And some people spread the infection because they don't realize that they have a herpes sore. Or they may have different symptoms, such as painful urination, that they don't realize are part of an outbreak.
Most people never have any symptoms or have ones that are so mild they don't recognize them. But some people have painful and bothersome symptoms.
Sometimes the symptoms are confused with other common problems, like yeast infections or vaginosis.
The first herpes outbreak tends to last the longest and be the most severe. Symptoms of the first outbreak may include:
Symptoms of later outbreaks are usually limited to blisters, sores, and swollen lymph nodes. The blisters may take up to three weeks to heal.
When genital herpes symptoms appear, it's usually 2 to 14 days after a person is exposed to the virus.
And sometimes people get their first symptoms months or even years after being infected.
The herpes virus stays in your body for the rest of your life. After the first outbreak, it becomes inactive. Then, in most people, it gets active again from time to time, causing blisters and sores.
Some people have many outbreaks each year, while others have only a few or none at all. People who have symptoms average 5 outbreaks a year during the first few years. Most have fewer outbreaks after that.
People report that certain things may trigger outbreaks, such as:
About half of the people who have repeated outbreaks can feel one coming a few hours to a couple of days before it happens. They may feel tingling, burning, itching, numbness, tenderness, or pain where the blisters are about to appear.
People who have an impaired immune system are more likely to have longer and/or more severe outbreaks of genital herpes than people whose immune systems are healthy.
Although it's rare, genital herpes can cause other health problems—some of them serious—if the virus travels to other parts of the body.
In rare cases, a newborn is infected with the herpes virus during delivery. Because their immune systems aren't fully developed, newborns with herpes infection can have serious health problems affecting many body systems. It may take up to 3 weeks after a newborn is infected before he or she becomes ill.
If the mother has a genital herpes blister or sore at the time of labor and delivery, a cesarean section is usually done. Cesarean section may be recommended if a woman has tingling or pain suggesting an impending outbreak.
Things that increase your risk of getting genital herpes include:
Having herpes, especially if you have open sores, also increases your risk for becoming infected with HIV if you are exposed to HIV.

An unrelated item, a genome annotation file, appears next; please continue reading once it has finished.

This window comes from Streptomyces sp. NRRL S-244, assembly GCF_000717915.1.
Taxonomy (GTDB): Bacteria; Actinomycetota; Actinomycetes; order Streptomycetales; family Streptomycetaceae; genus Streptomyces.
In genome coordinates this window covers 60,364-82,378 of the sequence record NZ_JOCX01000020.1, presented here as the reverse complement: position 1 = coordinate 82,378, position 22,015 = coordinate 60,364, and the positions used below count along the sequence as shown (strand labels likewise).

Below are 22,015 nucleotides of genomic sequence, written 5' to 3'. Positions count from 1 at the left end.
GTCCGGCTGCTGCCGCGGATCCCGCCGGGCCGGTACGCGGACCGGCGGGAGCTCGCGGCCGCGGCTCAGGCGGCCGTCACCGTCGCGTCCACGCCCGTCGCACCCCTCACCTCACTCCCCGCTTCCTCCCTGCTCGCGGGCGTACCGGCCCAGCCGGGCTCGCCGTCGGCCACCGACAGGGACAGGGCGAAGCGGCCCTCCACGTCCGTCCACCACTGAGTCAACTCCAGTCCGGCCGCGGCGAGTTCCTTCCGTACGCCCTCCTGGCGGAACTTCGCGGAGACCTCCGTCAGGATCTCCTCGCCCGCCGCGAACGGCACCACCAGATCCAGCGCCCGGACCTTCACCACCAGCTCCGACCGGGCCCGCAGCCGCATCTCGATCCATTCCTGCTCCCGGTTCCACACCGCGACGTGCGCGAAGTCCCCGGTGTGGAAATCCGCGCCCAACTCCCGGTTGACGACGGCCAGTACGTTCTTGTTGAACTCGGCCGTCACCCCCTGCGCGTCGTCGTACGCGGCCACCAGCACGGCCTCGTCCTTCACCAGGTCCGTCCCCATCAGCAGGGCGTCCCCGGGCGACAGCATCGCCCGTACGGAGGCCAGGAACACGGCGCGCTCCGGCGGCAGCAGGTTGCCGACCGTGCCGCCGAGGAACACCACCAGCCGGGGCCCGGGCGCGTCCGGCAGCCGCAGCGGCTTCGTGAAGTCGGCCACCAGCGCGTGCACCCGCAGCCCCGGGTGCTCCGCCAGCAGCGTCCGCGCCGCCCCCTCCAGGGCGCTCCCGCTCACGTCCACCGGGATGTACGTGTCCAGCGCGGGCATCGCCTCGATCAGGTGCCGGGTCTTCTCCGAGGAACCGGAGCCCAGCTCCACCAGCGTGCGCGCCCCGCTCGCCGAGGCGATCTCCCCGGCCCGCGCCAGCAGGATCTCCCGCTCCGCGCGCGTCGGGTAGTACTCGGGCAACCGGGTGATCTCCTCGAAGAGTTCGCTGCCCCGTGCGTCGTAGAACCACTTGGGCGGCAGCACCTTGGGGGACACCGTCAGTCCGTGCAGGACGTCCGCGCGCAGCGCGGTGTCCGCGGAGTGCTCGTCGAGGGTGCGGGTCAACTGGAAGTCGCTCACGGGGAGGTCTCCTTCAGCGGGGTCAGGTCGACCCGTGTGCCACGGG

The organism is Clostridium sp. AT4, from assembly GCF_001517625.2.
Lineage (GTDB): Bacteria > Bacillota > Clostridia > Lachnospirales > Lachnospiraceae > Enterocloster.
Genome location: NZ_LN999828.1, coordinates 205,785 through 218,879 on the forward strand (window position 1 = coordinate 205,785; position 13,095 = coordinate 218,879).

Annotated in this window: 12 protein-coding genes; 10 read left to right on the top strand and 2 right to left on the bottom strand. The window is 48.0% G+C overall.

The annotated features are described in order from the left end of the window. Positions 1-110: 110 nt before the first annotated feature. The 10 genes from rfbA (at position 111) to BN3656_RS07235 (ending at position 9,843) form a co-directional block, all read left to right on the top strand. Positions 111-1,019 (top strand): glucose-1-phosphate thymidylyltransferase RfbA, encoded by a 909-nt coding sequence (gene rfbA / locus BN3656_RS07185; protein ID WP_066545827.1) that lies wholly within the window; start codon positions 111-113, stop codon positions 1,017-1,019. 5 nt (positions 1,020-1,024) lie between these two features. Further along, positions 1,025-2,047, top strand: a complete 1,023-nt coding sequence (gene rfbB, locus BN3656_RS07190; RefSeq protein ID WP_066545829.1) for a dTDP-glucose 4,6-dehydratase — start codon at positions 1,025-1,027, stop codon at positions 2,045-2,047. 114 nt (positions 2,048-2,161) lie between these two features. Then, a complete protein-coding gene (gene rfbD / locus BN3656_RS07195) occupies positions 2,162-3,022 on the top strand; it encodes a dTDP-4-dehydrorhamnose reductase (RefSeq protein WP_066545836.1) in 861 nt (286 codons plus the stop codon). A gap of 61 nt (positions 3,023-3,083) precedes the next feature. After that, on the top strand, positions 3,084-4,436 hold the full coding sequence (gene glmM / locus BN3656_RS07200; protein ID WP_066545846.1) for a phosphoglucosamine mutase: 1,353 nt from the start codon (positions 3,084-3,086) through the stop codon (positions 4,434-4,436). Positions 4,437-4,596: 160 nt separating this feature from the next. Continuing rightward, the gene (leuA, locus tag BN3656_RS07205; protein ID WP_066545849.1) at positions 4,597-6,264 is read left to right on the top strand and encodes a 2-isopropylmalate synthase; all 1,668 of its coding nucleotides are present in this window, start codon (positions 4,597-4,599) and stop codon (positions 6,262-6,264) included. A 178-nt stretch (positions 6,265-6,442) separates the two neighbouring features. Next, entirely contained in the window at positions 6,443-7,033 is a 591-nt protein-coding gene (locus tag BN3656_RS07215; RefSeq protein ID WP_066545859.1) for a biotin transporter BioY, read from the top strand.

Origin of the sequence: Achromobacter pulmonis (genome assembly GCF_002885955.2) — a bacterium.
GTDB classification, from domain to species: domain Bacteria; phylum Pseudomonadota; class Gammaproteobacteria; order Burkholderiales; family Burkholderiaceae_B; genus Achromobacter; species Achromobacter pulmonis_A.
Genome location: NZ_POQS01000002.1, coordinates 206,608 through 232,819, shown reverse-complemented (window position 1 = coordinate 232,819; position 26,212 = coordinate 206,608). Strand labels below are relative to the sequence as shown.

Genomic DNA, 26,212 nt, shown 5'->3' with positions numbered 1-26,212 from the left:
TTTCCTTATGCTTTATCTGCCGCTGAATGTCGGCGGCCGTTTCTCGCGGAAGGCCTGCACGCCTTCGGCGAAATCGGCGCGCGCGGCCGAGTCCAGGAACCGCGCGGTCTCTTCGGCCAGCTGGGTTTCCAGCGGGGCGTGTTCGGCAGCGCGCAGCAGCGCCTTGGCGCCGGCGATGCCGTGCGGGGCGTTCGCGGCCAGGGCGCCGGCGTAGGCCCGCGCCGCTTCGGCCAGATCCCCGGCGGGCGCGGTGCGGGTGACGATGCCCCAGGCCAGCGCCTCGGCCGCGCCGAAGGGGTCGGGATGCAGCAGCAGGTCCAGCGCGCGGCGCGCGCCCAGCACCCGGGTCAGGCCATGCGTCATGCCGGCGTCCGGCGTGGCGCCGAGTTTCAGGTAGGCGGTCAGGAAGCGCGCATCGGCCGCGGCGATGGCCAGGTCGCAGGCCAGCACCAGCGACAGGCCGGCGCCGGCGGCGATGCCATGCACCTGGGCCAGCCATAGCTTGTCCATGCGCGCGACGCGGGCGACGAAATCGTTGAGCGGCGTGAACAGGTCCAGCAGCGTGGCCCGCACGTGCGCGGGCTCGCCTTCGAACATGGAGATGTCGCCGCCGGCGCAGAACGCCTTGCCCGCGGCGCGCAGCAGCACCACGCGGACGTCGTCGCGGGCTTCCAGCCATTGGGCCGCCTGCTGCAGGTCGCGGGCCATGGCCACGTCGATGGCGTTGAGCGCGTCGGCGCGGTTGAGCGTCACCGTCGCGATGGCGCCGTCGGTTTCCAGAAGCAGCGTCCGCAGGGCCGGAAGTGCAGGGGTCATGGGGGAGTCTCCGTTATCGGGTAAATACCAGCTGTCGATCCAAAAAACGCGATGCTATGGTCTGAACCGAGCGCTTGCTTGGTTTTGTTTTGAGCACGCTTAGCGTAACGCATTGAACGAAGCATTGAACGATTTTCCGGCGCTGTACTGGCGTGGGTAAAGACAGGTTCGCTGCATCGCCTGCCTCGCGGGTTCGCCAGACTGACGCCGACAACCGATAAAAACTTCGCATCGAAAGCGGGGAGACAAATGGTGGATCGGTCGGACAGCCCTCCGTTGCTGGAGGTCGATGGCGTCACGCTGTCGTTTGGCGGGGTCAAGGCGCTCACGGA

Any child with genital herpes needs to be evaluated by a doctor to see if it is the result of sexual abuse. For more information, see the topic Child Abuse and Neglect.
If you haven't been diagnosed with genital herpes, call your doctor if you have any of the following:
If you have been diagnosed with genital herpes, call your doctor if you are having frequent outbreaks.
If you are pregnant and have genital herpes, or if you think you have genital herpes, tell your doctor.
Watchful waiting is a wait-and-see approach. If you have only occasional outbreaks of genital herpes and are comfortable with home treatment, watchful waiting may be all you need.
Health professionals who can diagnose genital herpes include:
Treatment may require a referral to a specialist, such as:
To prepare for your appointment, see the topic Making the Most of Your Appointment.
Your doctor may be able to diagnose genital herpes from your medical history and a physical exam, especially if the herpes sores are typical in appearance. Your doctor may ask you the following questions:
If this is your first outbreak of suspected genital herpes, further testing may be done to confirm the diagnosis.
Treatment can't cure genital herpes. But it can provide relief from the discomfort of herpes sores and can speed up healing.
Treatment works best if it is started as soon as possible after an outbreak begins. This is especially true for outbreaks that come back again and again.
You can take steps to help keep from getting genital herpes—or any other sexually transmitted infection. You can also take steps to keep from giving herpes to your sex partner(s).
Preventing a sexually transmitted infection (STI) is easier than treating an infection after it occurs.
For more information, see the topic Safer Sex.
Using condoms lowers your chances of getting or spreading herpes and other STIs, even if you are already using another birth control method to prevent pregnancy.